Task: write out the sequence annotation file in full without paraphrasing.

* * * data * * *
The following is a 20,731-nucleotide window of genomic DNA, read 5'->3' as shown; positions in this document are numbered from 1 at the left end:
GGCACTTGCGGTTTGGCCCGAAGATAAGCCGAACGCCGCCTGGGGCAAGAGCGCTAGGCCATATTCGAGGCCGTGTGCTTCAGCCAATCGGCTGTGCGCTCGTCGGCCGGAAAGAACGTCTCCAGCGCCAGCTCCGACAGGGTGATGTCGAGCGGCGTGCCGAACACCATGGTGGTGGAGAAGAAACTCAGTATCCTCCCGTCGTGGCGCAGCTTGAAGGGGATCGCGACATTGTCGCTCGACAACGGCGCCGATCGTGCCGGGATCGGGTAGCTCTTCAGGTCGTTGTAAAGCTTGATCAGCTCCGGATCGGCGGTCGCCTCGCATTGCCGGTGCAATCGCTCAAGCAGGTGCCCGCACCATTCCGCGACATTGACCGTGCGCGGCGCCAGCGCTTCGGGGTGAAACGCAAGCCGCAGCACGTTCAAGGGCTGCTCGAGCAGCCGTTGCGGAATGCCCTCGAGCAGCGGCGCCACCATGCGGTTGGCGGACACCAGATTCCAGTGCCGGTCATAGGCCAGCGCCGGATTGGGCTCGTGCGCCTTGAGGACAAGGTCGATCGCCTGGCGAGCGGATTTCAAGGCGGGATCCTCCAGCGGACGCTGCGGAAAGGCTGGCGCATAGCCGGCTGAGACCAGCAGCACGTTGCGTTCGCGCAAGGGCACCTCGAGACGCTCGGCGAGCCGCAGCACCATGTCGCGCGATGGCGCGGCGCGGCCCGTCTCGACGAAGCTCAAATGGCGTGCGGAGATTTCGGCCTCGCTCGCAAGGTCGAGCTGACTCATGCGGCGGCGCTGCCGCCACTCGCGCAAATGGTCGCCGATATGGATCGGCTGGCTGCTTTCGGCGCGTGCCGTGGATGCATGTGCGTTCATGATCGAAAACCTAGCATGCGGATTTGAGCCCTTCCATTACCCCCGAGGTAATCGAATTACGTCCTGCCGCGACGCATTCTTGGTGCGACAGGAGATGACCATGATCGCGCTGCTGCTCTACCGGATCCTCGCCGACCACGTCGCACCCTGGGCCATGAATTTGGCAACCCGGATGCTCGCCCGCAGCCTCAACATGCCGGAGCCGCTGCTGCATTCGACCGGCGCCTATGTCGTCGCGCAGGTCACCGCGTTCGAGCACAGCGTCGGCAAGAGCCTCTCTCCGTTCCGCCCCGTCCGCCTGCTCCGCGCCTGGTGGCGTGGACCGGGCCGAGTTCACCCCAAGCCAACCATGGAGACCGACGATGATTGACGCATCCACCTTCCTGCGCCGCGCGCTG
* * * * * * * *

The following is a 20,731-nucleotide window of genomic DNA, read 5'->3' as shown; positions in this document are numbered from 1 at the left end:
GGCACTTGCGGTTTGGCCCGAAGATAAGCCGAACGCCGCCTGGGGCAAGAGCGCTAGGCCATATTCGAGGCCGTGTGCTTCAGCCAATCGGCTGTGCGCTCGTCGGCCGGAAAGAACGTCTCCAGCGCCAGCTCCGACAGGGTGATGTCGAGCGGCGTGCCGAACACCATGGTGGTGGAGAAGAAACTCAGTATCCTCCCGTCGTGGCGCAGCTTGAAGGGGATCGCGACATTGTCGCTCGACAACGGCGCCGATCGTGCCGGGATCGGGTAGCTCTTCAGGTCGTTGTAAAGCTTGATCAGCTCCGGATCGGCGGTCGCCTCGCATTGCCGGTGCAATCGCTCAAGCAGGTGCCCGCACCATTCCGCGACATTGACCGTGCGCGGCGCCAGCGCTTCGGGGTGAAACGCAAGCCGCAGCACGTTCAAGGGCTGCTCGAGCAGCCGTTGCGGAATGCCCTCGAGCAGCGGCGCCACCATGCGGTTGGCGGACACCAGATTCCAGTGCCGGTCATAGGCCAGCGCCGGATTGGGCTCGTGCGCCTTGAGGACAAGGTCGATCGCCTGGCGAGCGGATTTCAAGGCGGGATCCTCCAGCGGACGCTGCGGAAAGGCTGGCGCATAGCCGGCTGAGACCAGCAGCACGTTGCGTTCGCGCAAGGGCACCTCGAGACGCTCGGCGAGCCGCAGCACCATGTCGCGCGATGGCGCGGCGCGGCCCGTCTCGACGAAGCTCAAATGGCGTGCGGAGATTTCGGCCTCGCTCGCAAGGTCGAGCTGACTCATGCGGCGGCGCTGCCGCCACTCGCGCAAATGGTCGCCGATATGGATCGGCTGGCTGCTTTCGGCGCGTGCCGTGGATGCATGTGCGTTCATGATCGAAAACCTAGCATGCGGATTTGAGCCCTTCCATTACCCCCGAGGTAATCGAATTACGTCCTGCCGCGACGCATTCTTGGTGCGACAGGAGATGACCATGATCGCGCTGCTGCTCTACCGGATCCTCGCCGACCACGTCGCACCCTGGGCCATGAATTTGGCAACCCGGATGCTCGCCCGCAGCCTCAACATGCCGGAGCCGCTGCTGCATTCGACCGGCGCCTATGTCGTCGCGCAGGTCACCGCGTTCGAGCACAGCGTCGGCAAGAGCCTCTCTCCGTTCCGCCCCGTCCGCCTGCTCCGCGCCTGGTGGCGTGGACCGGGCCGAGTTCACCCCAAGCCAACCATGGAGACCGACGATGATTGACGCATCCACCTTCCTGCGCCGCGCGCTG